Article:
Sunday, October 2, 2016

Horace Greeley to James S. Pike, May 16, 1850

New York, May 16, 1850.

Dear P.: I presume I confiscated your dollar — Swartwouted with it — absorbed it. I will repent and refund at the desk.

As to the editorship of the Republic, I beg to be excused. I shouldn't like to be called up to the big house after some cabinet flusteration and told, “York, you're not wanted.” No, sir, I thank ye! That wouldn't suit my amiable and modest disposition. It might tempt me to blaspheme, which I now studiously avoid.

What the deuce is the meaning of this row the lot of you are kicking up about the President's plan and Clay's Omnibus I can't conceive. I read all your letters most earnestly, but can't make out what you mean. The two schemes are six of one and half a dozen t'other; but if either is six and a half, I think it is Clay's; for that takes care of New-Mexico, which t'other don't. I mistrust you are very factious and selfish, some of you.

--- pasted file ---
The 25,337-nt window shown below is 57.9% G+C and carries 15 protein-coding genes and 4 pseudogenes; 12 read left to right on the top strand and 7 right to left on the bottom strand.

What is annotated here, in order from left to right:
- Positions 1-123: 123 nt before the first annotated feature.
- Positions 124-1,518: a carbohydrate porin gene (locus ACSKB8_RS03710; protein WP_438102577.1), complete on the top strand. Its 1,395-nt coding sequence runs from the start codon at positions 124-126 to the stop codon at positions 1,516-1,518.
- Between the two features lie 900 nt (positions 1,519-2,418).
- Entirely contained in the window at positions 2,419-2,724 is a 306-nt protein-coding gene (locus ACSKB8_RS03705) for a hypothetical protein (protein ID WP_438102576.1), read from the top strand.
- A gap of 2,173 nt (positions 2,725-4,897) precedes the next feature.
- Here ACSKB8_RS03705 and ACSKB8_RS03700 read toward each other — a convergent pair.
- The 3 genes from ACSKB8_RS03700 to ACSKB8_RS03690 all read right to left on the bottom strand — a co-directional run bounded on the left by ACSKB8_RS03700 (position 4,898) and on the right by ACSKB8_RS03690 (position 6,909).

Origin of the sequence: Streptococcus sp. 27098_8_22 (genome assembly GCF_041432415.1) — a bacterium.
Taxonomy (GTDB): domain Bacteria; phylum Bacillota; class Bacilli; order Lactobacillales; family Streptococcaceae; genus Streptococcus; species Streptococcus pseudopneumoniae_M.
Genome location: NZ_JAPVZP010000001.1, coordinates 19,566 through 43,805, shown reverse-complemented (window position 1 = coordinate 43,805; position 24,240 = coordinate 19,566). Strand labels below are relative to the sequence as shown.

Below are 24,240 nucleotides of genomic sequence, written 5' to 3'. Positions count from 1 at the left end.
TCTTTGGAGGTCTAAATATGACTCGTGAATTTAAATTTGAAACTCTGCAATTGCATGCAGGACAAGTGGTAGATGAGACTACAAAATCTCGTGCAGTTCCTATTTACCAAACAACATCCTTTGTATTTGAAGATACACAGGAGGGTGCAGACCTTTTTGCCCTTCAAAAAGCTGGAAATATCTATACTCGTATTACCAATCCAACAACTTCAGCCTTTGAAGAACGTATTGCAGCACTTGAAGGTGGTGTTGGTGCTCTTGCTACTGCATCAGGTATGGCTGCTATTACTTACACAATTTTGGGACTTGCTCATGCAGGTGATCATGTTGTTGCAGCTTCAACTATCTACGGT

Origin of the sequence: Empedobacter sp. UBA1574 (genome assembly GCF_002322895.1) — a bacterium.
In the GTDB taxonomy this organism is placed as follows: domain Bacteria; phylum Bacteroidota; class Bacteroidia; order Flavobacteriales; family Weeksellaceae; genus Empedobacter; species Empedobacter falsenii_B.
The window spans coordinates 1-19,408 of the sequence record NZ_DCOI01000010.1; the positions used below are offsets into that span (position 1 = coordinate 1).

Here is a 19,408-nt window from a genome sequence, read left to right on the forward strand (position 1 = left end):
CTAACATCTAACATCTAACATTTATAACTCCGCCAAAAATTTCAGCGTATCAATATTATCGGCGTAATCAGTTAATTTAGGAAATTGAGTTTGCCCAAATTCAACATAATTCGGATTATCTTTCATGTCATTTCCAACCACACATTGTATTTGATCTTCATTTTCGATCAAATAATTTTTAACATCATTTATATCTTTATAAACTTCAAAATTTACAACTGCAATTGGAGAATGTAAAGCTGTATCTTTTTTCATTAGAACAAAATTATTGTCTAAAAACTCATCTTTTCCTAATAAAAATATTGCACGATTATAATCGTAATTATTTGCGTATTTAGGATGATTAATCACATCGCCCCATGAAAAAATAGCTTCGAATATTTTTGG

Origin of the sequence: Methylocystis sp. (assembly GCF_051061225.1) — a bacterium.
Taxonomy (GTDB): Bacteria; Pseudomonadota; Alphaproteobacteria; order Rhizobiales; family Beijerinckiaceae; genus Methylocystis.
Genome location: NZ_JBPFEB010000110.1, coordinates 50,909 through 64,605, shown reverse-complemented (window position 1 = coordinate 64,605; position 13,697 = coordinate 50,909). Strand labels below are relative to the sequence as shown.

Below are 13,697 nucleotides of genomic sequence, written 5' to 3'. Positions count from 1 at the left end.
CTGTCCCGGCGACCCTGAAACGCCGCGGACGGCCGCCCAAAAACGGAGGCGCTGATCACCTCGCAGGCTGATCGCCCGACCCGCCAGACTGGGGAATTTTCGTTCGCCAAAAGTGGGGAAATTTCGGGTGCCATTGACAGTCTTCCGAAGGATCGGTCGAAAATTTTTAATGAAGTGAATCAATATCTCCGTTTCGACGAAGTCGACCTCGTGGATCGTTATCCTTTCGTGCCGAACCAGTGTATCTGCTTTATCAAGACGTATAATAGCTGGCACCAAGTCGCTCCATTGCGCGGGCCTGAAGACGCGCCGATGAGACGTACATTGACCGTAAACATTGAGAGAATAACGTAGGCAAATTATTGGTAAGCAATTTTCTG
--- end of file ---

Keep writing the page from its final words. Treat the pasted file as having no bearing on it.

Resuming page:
Horace Greeley.
J. S. Pike, Esq.

SOURCE: James Shepherd Pike, First Blows of the Civil War: The Ten Years of Preliminary Conflict in the United States from 1850 to 1860, p. 62

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